Only a limited number of musical artists on the touring circuit can virtually guarantee every audience member at every show will know at least one song well enough to sing along. For Roger McGuinn, its more like every audience member at every show knows most if not all his songs well enough to sing along. On May 9, the Rock and Roll Hall of Famer returns to The Ridgefield Playhouse for an 8 pm show....Read Full Article
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RIDGEFIELD — The two accomplished and well-seasoned songwriter/performers co-headlining Ridgefield Playhouse on Saturday, April 28, both launched their musical careers when most of their teenage peers were satisfied spinning a few hit records on portable phonographs.
Livingston Taylor — brother of James and uncle to musician Ben Taylor — picked up his first guitar at the age of 13, inspiring a 50-year career that encompassed performance, songwriting, and teaching. While southern California native Karla Bonoff began writing songs and performing at the age of 15, immersing herself among some of the most famous talent coming out of the burgeoning Los Angeles music scene of the late 1960s and early 1970s.
Ahead of their playhouse date, the pair called in for interviews with The Newtown Bee to discuss the tour, their respective careers, and the rush they each still get when a new song or arrangement comes to them out of the mist of their imaginations.
“I am after new songs all the time,” Taylor said.
“I’m mindful to do the hits, but it’s wonderful to have such a broad repertoire. Being my age, I’ve been able to develop a really deep and vast catalog representing all different genres. I need to do stuff that energizes me, that’s what keeps people coming back to see me,” he said. “On any given moment on stage, there are a hundred different directions I can go — so when I get to that place with an audience, we just start traveling!”
Bonoff said she just went to press “with a new CD that actually has some brand new stuff on it, along with some new recordings of some older stuff.”
“It was great to revisit these songs and record them the way I play them live,” she added. “There’s a Jackson Browne cover on it, and a new song that I’ve been playing live — I would say it’s very much a classic Karla Bonoff ballad called ‘Carry Me Home.’ That will be the title of the album, too.”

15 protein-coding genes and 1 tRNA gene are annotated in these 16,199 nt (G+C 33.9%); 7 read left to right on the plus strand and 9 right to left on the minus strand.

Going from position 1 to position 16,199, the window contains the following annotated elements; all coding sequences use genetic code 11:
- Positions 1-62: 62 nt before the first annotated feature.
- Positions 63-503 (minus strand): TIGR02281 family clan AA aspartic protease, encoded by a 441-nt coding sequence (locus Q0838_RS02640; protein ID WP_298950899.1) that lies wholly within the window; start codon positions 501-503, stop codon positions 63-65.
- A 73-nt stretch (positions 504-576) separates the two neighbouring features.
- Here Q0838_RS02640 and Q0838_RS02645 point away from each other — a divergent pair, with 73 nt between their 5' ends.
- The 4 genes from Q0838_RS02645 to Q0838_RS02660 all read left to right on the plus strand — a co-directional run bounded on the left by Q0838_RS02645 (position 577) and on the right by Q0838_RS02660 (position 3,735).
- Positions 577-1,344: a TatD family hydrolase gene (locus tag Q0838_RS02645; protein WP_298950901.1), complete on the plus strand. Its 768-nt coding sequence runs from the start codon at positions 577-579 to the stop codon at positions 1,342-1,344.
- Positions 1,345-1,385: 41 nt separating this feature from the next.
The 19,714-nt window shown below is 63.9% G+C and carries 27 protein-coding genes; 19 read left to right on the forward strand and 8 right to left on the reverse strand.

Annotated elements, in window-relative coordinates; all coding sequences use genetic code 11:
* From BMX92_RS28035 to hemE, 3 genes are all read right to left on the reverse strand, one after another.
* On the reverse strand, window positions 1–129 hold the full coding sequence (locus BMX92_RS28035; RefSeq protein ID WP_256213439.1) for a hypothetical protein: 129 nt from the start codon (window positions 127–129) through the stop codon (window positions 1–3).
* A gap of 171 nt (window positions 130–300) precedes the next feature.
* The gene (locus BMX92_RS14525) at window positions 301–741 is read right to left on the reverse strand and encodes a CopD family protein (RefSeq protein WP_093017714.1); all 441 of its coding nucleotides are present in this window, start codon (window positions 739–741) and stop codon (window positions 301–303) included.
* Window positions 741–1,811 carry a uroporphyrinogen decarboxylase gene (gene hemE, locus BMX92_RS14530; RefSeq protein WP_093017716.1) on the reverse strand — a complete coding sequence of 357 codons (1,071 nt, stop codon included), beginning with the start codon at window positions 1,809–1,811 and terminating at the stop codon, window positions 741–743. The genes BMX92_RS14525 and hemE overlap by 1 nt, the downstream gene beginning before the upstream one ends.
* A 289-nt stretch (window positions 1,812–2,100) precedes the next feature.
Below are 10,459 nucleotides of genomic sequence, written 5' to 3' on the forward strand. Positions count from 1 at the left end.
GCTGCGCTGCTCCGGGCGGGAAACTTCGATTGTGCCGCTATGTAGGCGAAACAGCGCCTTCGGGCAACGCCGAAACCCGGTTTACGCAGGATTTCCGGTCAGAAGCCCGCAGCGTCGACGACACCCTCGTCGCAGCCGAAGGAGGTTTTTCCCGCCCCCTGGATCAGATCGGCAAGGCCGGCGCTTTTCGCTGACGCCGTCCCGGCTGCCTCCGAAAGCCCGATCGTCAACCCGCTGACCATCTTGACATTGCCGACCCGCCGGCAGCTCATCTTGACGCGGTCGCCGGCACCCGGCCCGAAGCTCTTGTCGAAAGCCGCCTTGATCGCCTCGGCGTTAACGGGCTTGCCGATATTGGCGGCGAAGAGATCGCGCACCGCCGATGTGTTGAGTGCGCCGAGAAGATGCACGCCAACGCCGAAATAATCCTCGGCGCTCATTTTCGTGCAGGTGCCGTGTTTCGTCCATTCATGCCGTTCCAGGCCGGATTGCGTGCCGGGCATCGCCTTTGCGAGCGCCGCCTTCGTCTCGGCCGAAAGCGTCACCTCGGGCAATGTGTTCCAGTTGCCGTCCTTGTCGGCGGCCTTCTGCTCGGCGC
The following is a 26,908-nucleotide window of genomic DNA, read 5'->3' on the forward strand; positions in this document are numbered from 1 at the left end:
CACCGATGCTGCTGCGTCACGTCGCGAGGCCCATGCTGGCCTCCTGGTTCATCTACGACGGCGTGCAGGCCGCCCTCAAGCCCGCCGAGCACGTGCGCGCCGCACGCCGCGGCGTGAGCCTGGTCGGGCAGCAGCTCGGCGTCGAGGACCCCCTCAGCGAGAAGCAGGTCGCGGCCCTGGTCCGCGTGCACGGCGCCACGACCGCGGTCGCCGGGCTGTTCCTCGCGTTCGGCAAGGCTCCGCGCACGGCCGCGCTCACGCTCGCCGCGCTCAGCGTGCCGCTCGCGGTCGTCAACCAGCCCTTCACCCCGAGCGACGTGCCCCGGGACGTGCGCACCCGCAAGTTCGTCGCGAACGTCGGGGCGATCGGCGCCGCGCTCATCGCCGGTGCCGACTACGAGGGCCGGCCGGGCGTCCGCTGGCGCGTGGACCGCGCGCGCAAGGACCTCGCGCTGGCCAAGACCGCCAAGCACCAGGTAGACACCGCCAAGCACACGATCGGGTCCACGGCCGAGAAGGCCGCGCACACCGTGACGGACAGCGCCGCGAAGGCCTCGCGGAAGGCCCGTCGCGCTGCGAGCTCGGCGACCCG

When it comes to the in-between times, Bonoff says she has lots to do and picks up her instrument when the mood strikes her.
“I’ve never been that disciplined,” she said. “I don’t have a daily regiment. But I do go through periods when I play a lot and other times a couple of weeks can go by. It’s not like in the days with the record companies where you had to have a new record out every year and you were on the road constantly, and then when you came off the road you were writing. We had tough schedules then, which I kind of rebelled against, anyway.”
Taylor also has some exciting news, he was recently featured as the subject of a documentary film called Life Is Good.
“A woman by the name of Tracey Anarella wanted to make a documentary about my students at Berklee College of Music,” he said. “It focuses a lot on them. It follows an existing class and speaks about what they’re looking to do and how they’re hoping to move their careers forward.”
Playing The Hits
Taylor lives up to his surname and more with several Top 40 Hits to his credit, including “I Will Be in Love with You,” “I’ll Come Running,” “I Can Dream of You,” and “Boatman,” all of which he will be performing at the playhouse show.
Bonoff on the other hand, has happily shared her songs with other artists who have recorded them and turned them into hits. Bonnie Raitt (“Home”), Wynonna Judd (“Tell Me Why”) and Linda Ronstadt are among the huge names who have tapped Bonoff’s talents, resulting in mutually satisfying and beneficial collaborations.
Bonoff recalls in her official bio, that after being introduced to Ronstadt, the two sat down to listen to a demo of “Lose Again.”
“Hey, you know that’s real good,” Bonoff remembers Ronstadt saying, “What else have you got?”
Having plenty to offer, Ronstadt eventually used three Bonoff songs for her Hasten Down the Wind album: “Someone to Lay Down Beside Me,” “If He’s Ever Near” and “Lose Again.”
When he is not writing or touring, Taylor said he still spends much of his time working as a professor at Berklee, where he has taught a stage performance course since 1989. He recorded his first album at the age of 18 and has continued to craft introspective and entertaining original songs that have endeared him to fans worldwide.
Talking about his songwriting approach, Taylor likened the way he approaches the blank page to the way he tinkers with old cars and his vintage Cessna airplane.